Cow Palace, Daly City, California, USA – April 25, 1987
Disc 1 (65:02) Where The Streets Have No Name, I Will Follow, Trip Through Your Wires, I Still Haven’t Found What I’m Looking For, MLK, The Unforgettable Fire, Bullet The Blue Sky, Running To Stand Still, Exit / Gloria, In God’s Country, Sunday Bloody Sunday, The Electric Co. / Light My Fire, Bad / Candle In The Wind
Disc 2 (59:28) October, Springhill Mining Disaster, New Year’s Day, Pride (In The Name Of Love), Mothers Of The Disappeared, With Or Without You / Shine Like Stars / Love Will Tear Us Apart, 40. Cow Palace, Daly City, California, USA – April 24, 1987: A Sort Of Homecoming, Bad / Ruby Tuesday / Sympathy For The Devil, Gloria
To celebrate the 30th anniversary of what many believe to be their masterpiece, The Joshua Tree, U2 is currently on tour paying a sort of homage to it, but also acknowledging that much of what they wrote about two decades back still holds true today. Like much of really great music is its ability to be relevant in different times, for me much of the music on The Joshua Tree appeals to me more now than when it first came out, perhaps as I listen with older and wiser ears. For this new title from the Peach folks, we travel back in time to the first leg of the mammoth tour to support the iconic record.
The first leg of The Joshua Tree tour consisted of 29 dates from April 4 to May 16, 1987, such was the groups popularity that the leg featured mostly multi night engagements in the cities and several stadium gigs to accommodate the masses. The recording featured here is from the second of two nights at the 16,500 seat Cow Palace in Daly City, a neighboring city of San Francisco, it is a near excellent audience source, it is just slightly distant but has wonderful dynamics, clear while picking up the atmosphere of the performance perfectly. The frequency range is quite nice as it has crisp top end and a nice low end, this concert sounds best at louder volumes, this recording has been released before, long ago as The Joshua Tree On Fire (Flashback World Productions 11.96..0278).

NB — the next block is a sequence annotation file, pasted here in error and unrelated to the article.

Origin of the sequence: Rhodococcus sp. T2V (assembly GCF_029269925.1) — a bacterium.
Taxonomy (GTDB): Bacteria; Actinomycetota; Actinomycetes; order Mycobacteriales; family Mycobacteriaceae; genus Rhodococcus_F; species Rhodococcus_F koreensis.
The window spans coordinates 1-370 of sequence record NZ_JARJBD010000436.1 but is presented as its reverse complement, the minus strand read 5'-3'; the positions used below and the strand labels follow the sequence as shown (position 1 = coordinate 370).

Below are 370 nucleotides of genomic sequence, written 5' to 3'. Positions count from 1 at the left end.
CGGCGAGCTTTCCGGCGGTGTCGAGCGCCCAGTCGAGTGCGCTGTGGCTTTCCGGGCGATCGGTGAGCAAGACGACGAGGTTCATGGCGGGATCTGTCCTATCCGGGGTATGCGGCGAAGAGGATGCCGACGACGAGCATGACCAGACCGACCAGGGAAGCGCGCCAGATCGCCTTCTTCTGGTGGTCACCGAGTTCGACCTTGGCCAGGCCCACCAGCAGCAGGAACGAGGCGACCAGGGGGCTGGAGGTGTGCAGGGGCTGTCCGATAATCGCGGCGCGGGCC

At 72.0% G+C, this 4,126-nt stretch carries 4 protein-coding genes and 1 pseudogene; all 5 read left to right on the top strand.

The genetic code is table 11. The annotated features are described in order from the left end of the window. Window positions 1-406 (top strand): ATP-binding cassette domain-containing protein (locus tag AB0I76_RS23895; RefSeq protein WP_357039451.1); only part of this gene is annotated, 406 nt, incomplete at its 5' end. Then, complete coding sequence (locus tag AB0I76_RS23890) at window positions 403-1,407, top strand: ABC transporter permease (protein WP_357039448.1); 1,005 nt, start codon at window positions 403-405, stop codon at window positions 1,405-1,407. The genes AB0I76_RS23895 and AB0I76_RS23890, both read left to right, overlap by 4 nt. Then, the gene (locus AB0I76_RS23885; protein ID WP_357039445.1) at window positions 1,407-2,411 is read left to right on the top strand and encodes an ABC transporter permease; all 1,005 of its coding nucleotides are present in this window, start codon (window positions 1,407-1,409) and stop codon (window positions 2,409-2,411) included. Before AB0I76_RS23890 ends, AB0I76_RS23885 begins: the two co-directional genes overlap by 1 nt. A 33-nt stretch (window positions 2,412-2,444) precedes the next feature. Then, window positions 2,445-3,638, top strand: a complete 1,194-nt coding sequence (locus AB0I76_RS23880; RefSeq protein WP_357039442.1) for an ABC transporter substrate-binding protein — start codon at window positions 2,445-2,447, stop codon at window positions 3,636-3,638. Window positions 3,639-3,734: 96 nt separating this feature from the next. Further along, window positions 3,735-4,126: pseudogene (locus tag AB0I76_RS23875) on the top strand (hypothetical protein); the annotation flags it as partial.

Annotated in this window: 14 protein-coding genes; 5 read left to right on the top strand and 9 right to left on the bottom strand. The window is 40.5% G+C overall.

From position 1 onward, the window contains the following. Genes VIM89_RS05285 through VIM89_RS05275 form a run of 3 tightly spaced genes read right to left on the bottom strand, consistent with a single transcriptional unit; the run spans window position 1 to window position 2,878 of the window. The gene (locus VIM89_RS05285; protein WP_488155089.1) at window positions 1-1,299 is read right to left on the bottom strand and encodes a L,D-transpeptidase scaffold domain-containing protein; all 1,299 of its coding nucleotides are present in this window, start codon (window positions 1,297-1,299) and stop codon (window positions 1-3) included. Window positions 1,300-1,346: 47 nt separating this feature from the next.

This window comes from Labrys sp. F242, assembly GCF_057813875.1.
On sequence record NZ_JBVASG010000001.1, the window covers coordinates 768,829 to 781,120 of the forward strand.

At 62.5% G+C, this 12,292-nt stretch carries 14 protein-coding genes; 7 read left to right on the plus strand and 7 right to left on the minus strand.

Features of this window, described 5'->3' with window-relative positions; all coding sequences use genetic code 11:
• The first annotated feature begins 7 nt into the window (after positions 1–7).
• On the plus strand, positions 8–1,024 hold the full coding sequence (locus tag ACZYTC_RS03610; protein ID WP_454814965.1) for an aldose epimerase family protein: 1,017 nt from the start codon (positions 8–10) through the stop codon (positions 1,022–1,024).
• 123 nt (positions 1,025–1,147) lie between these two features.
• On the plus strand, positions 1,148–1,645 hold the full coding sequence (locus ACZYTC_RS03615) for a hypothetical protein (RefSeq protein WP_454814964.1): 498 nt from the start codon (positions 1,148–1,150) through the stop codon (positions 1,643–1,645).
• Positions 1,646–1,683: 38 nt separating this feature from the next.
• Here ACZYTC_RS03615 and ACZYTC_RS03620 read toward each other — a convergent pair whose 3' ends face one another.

The recording starts just as the band takes the stage to a large ovation with Where The Streets Have No Name, great opener for sure but the performance sounds just a bit pensive, then the band break into I Will Follow and it seems like the place erupts with energy that will not diminish the rest of the performance. After a brilliant Trip Through Your Wires, Bono greets the audience and talks about making rock and roll music and being in a rock and roll band and introduces I Still Haven’t Found What I’m Looking For. Midway through Bono exclaims “People dancing to a U2 song, what’s happening?”, something that garners a loud cheer from the crowd, but a dancing audience I’m sure was a norm during this time. I love the contrast between this song and MLK and Bono seems to acknowledge his spirit at its conclusion by saying “Some fires you can’t put out…this is The Unforgetable Fire”. Bullet The Blue Sky is superb at this concert, this song was certainly a visual as well as aural song, with The Edge doing his pseudo Hendrix dive bomb guitars and Bono whipping the crowd into a frenzy.